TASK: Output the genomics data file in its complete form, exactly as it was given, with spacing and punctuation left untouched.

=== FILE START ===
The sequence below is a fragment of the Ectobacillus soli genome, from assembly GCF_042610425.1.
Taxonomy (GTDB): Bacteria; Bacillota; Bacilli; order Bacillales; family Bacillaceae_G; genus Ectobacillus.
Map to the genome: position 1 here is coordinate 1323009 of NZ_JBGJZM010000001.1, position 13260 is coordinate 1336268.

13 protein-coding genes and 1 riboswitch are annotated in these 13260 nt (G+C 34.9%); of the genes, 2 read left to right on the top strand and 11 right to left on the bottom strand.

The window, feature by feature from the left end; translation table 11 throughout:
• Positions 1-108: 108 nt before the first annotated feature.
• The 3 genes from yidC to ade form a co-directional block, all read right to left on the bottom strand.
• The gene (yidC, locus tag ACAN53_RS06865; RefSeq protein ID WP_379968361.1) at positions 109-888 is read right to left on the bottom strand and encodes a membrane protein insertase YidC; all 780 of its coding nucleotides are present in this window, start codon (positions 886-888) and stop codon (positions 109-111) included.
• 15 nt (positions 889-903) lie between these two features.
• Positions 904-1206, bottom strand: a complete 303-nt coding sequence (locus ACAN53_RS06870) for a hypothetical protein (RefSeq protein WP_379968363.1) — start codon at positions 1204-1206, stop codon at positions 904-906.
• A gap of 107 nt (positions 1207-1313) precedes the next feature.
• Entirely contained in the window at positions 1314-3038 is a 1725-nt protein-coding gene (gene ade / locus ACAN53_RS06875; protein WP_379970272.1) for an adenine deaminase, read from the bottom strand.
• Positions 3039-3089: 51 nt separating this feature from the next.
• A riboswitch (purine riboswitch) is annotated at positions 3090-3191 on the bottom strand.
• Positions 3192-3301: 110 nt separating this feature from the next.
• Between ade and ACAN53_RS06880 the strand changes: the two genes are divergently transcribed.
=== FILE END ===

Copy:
The sequence below is a fragment of the Ectobacillus soli genome, from assembly GCF_042610425.1.
Taxonomy (GTDB): Bacteria; Bacillota; Bacilli; order Bacillales; family Bacillaceae_G; genus Ectobacillus.
Map to the genome: position 1 here is coordinate 1323009 of NZ_JBGJZM010000001.1, position 13260 is coordinate 1336268.

13 protein-coding genes and 1 riboswitch are annotated in these 13260 nt (G+C 34.9%); of the genes, 2 read left to right on the top strand and 11 right to left on the bottom strand.

The window, feature by feature from the left end; translation table 11 throughout:
• Positions 1-108: 108 nt before the first annotated feature.
• The 3 genes from yidC to ade form a co-directional block, all read right to left on the bottom strand.
• The gene (yidC, locus tag ACAN53_RS06865; RefSeq protein ID WP_379968361.1) at positions 109-888 is read right to left on the bottom strand and encodes a membrane protein insertase YidC; all 780 of its coding nucleotides are present in this window, start codon (positions 886-888) and stop codon (positions 109-111) included.
• 15 nt (positions 889-903) lie between these two features.
• Positions 904-1206, bottom strand: a complete 303-nt coding sequence (locus ACAN53_RS06870) for a hypothetical protein (RefSeq protein WP_379968363.1) — start codon at positions 1204-1206, stop codon at positions 904-906.
• A gap of 107 nt (positions 1207-1313) precedes the next feature.
• Entirely contained in the window at positions 1314-3038 is a 1725-nt protein-coding gene (gene ade / locus ACAN53_RS06875; protein WP_379970272.1) for an adenine deaminase, read from the bottom strand.
• Positions 3039-3089: 51 nt separating this feature from the next.
• A riboswitch (purine riboswitch) is annotated at positions 3090-3191 on the bottom strand.
• Positions 3192-3301: 110 nt separating this feature from the next.
• Between ade and ACAN53_RS06880 the strand changes: the two genes are divergently transcribed.